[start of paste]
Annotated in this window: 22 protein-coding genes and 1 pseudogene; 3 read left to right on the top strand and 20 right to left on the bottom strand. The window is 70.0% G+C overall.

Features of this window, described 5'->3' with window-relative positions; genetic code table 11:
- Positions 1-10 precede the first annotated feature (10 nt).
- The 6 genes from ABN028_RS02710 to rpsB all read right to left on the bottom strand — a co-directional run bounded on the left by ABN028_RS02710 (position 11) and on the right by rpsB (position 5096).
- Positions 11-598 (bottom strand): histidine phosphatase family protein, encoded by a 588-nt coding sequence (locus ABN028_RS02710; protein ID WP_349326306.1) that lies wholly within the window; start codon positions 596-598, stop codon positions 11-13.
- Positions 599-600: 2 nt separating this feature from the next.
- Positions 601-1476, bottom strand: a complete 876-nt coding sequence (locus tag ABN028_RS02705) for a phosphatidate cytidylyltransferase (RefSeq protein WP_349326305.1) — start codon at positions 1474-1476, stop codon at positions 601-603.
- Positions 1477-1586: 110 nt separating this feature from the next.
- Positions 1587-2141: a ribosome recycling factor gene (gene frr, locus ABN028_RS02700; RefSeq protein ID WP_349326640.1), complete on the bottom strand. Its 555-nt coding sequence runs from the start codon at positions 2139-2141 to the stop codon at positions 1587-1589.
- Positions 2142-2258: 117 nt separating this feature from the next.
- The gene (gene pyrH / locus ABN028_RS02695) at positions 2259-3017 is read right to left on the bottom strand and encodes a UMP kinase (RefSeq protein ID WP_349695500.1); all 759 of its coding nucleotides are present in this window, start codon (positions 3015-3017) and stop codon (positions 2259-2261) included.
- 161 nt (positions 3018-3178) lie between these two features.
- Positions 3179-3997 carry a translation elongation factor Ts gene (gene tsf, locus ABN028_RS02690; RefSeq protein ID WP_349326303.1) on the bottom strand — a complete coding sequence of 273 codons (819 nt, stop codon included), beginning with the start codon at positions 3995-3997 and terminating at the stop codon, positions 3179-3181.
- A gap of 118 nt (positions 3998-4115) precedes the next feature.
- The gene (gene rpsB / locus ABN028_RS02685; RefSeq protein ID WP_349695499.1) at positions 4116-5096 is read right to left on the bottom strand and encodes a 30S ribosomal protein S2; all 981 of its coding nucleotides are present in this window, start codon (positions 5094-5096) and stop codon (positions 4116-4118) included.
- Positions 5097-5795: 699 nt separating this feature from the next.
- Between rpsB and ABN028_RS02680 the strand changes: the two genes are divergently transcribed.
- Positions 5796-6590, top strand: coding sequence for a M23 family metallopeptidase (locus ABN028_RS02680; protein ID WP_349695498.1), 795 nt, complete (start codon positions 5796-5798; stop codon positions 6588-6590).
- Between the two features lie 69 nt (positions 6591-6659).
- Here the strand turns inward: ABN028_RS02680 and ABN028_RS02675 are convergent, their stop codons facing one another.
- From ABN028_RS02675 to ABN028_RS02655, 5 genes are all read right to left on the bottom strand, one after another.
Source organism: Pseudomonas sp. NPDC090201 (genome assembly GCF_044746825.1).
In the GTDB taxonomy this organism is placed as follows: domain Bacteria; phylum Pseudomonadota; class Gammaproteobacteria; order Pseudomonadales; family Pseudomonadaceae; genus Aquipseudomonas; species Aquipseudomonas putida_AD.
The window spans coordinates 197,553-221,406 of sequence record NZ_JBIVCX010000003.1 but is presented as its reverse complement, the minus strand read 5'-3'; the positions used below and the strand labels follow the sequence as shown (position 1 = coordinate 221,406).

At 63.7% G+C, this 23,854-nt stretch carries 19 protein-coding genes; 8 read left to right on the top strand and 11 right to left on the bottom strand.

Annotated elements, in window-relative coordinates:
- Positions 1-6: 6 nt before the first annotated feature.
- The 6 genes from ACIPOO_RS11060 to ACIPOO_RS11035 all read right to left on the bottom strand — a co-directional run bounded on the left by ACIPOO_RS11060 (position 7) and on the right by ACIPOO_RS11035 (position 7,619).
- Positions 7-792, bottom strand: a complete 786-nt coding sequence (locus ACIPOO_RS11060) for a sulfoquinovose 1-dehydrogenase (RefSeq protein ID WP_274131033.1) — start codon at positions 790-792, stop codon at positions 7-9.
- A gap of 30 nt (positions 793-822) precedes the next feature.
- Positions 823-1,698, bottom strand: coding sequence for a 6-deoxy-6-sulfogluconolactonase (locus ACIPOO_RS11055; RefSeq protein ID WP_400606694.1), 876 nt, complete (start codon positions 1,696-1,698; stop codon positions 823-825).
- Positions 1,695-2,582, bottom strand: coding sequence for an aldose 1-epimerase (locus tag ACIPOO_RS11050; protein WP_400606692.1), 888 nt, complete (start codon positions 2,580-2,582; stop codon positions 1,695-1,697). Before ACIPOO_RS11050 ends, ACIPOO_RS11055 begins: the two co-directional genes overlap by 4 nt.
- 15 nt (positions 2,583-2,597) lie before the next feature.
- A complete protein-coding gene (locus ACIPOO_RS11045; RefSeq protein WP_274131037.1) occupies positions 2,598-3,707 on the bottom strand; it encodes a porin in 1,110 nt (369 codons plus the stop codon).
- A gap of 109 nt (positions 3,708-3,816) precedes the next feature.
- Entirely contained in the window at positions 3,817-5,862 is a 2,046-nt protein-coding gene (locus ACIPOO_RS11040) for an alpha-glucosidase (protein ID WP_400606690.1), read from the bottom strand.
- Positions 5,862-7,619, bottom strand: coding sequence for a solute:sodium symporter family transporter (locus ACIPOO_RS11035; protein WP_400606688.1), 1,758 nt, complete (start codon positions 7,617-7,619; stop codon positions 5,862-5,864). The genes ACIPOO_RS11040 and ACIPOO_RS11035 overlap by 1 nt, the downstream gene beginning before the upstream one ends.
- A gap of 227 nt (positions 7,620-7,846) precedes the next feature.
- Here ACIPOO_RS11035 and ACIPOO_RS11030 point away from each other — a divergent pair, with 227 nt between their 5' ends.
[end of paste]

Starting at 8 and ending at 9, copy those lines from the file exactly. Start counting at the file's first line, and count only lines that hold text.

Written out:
- Positions 1477-1586: 110 nt separating this feature from the next.
- Positions 1587-2141: a ribosome recycling factor gene (gene frr, locus ABN028_RS02700; RefSeq protein ID WP_349326640.1), complete on the bottom strand. Its 555-nt coding sequence runs from the start codon at positions 2139-2141 to the stop codon at positions 1587-1589.